With all this being said, yet another star could be staring at change, and this time it could help form an L.A. superteam. Here’s a quote by Kevin O’Connor, from The Ringer podcast: LeBron wants to play with Damian Lillard. He’s one of the guys he’d like to play with and that’s chatter around the league. It has been since before LeBron signed with the Lakers, it was one of the many indicators that he was heading there.
The most enticing mega-trade on the board not involving Anthony Davis: Lillard to the Lakers for a package centered around Lonzo Ball. Lillard is a perfect fit next to LeBron, and LeBron respects Lillard's game, per sources familiar with the matter. The Lakers could absorb Lillard into cap space this summer without sending out giant matching salaries -- salaries they don't have on the books.
The three-time All-Star point guard, speaking publicly for the first time this summer, squashed rumors of his unhappiness and shot down reports he's angling to leave Rip City for the Los Angeles Lakers or any other franchise. "I'm not unhappy," Lillard said Sunday. "I love where I live. I love the organization. I love our coaching staff. I love where I am."
August 17, 2022 | 4:55 am EDT Update
With the start of training camp just six weeks away, league sources continue to insist that the Celtics are not close to a deal that would bring Kevin Durant to Boston, and that there have not even been any real discussions of substance.
NBA analyst Brian Windhorst discussed the trade situation earlier this week on ESPN’s Get Up. Windhorst inferred that Durant has lost all of the leverage in the trade talks but so did the Nets. “The dynamic around Kevin Durant hasn’t changed at all. There hasn’t been an urgency in trade talks. There hasn’t been a change in strategy by the Brooklyn Nets,” said Windhorst. Windhorst reported, “I think what we have here is really a study of leverage. First off, the Nets do not have leverage in trade talks with other teams. They are not giving them the offers that they want. They see no reason to increase them. So, they’re not making any progress there. Kevin Durant clearly does not have leverage with the Brooklyn Nets. He is asking for things: ‘Get me traded. Fire the coach. Fire the GM.’ He is being told no. So, when you have denied leverage, you have a stalemate.”
While Kevin Durant continues to prefer a trade from the Brooklyn Nets and the trade offers the team has received haven’t satisfied them, the two parties have remained in limbo throughout the offseason. The Nets will continue to listen to trade offers, but they are also hoping Durant changes his mind and gives their team another chance this season. “What’s kind of developed over those 47 days is we now kind of have two different negotiations,” said Brian Windhorst on NBA Today on Tuesday. “One, of course, is with all those teams interested in Kevin Durant and the Nets. We just haven’t seen significant traction with any of those deals. The Nets’ asking price is very high. Their leverage for getting those teams who are interested in offering so much just hasn’t materialized.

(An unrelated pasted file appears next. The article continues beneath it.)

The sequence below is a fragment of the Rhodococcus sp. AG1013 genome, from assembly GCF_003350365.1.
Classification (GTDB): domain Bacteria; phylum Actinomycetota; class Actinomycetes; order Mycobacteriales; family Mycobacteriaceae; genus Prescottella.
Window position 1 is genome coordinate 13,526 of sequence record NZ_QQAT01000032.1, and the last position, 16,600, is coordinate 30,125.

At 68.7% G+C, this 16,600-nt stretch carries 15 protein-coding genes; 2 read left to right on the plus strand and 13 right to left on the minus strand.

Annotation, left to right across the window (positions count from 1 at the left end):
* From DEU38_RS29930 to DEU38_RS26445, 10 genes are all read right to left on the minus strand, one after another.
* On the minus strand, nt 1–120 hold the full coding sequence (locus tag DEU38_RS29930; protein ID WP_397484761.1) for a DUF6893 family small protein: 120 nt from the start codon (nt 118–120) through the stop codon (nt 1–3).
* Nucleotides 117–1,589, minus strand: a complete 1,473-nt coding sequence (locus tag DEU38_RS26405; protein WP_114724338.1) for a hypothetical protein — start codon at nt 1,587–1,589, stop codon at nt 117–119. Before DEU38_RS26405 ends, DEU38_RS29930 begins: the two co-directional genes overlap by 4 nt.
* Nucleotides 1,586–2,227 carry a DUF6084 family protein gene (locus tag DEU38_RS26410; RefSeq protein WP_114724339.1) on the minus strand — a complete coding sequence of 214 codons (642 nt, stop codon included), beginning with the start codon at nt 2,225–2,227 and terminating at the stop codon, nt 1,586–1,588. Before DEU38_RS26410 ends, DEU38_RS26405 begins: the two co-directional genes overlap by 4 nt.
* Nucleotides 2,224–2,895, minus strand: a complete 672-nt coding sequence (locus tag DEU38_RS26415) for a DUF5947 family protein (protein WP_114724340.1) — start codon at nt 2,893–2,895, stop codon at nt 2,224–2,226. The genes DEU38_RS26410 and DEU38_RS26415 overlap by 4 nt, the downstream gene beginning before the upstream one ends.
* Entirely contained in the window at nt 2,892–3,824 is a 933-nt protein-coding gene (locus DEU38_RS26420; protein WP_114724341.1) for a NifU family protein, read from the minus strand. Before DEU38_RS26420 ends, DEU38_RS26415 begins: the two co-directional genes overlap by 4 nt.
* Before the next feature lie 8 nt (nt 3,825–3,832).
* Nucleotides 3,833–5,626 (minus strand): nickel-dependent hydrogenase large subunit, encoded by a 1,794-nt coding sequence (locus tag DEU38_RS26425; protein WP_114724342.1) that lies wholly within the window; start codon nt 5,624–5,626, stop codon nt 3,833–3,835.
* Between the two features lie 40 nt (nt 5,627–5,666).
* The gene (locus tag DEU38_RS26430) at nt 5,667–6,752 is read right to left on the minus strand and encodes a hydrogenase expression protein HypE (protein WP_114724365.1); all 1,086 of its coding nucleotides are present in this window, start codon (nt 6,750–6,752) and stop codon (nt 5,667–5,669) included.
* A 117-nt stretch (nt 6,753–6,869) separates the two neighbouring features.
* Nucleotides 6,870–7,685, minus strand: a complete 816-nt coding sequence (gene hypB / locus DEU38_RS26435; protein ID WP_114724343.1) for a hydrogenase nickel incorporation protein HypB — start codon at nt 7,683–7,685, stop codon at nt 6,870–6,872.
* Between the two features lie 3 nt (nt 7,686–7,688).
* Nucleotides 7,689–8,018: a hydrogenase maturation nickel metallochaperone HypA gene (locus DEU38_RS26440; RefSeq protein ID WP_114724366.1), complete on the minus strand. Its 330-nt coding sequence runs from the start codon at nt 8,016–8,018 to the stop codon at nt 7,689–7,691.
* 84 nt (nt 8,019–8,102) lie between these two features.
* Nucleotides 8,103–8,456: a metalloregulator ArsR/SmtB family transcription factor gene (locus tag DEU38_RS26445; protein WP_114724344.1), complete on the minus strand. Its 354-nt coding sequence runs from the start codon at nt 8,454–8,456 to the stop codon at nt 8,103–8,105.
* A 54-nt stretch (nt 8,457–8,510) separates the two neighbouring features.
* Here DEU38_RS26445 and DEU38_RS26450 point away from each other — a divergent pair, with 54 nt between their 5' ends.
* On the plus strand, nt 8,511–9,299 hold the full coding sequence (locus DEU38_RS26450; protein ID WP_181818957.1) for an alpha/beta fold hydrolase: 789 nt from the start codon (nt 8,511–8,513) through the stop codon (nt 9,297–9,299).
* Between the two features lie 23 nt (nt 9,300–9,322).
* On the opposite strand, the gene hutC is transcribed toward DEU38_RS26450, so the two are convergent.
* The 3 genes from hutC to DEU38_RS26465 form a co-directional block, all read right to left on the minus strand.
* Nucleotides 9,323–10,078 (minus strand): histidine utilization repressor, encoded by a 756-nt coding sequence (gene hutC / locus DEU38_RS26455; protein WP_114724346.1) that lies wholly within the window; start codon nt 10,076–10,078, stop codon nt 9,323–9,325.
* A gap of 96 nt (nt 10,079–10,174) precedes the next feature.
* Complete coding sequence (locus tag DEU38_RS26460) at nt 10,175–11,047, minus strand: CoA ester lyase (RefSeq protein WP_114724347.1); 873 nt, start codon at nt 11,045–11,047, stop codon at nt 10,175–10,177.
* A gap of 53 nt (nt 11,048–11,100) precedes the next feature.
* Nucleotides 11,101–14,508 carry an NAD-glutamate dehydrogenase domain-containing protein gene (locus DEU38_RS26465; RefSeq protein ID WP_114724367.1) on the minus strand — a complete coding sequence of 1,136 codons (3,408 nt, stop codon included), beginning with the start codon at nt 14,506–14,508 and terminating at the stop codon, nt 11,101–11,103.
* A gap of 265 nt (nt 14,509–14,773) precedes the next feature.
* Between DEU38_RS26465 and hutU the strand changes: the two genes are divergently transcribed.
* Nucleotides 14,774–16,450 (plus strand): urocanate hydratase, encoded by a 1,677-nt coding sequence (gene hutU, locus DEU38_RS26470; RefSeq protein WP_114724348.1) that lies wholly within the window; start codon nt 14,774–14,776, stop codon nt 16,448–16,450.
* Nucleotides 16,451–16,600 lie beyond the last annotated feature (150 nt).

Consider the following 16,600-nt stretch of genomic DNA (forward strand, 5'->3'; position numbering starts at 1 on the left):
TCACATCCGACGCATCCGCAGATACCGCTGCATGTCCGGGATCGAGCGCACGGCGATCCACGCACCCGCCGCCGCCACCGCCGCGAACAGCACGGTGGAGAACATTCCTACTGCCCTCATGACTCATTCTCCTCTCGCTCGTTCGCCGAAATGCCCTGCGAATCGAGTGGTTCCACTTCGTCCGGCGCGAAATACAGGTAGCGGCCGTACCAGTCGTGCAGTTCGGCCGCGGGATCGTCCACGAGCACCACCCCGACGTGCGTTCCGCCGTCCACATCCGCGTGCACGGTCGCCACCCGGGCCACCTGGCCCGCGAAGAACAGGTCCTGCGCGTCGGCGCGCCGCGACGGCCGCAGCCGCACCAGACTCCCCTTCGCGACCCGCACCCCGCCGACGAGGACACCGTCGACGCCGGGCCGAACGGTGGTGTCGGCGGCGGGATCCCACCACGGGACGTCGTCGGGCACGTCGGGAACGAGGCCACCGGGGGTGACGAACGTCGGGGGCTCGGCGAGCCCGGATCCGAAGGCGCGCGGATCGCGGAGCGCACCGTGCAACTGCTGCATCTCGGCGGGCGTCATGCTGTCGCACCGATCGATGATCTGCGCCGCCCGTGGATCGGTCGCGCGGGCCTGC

“The other negotiation that is now developing is between Durant and the Nets. That separate negotiation about what it would like for him to come back. That’s what a big part of the discussion he had with owner Joe Tsai in London about 10, 11 days ago was. Joe Tsai and the Nets believe they have a really good team. They don’t believe they have a good trade for Kevin Durant. They want him to consider coming back. But Durant has very clearly made it known he doesn’t want to play for the Nets under the current situation with the current coach and current GM.
That leaves three roster spots, and the Celtics will be required to fill at least two of them. League sources said the preseason essentially will serve as a final audition for a collection of veterans seeking a new opportunity. Rookie guard JD Davison and veteran forward Mfiondu Kabengele will be in training camp on their two-way contracts.
Speculation ran rampant: pundits and fans alike wondered whether he had any desire to play on the team, whether he’d be the first player in NBA history to turn down a max rookie extension, whether he’d prove one of the most significant busts in NBA draft history. Much of the chatter focused uncomfortably on his size. As he’s so often done during difficult times, Williamson turned to his favorite show for guidance. I ask if there’s a point in Naruto’s story that he feels is synonymous with where he is right now. His answer is immediate. “It’s when Sasuke was going rogue,” he says, referring to Naruto’s close friend and rival. “All of Naruto’s friends and teammates came to him like, ‘Dude, you’re gonna have to make tough decisions if you really want to be Hokage.’”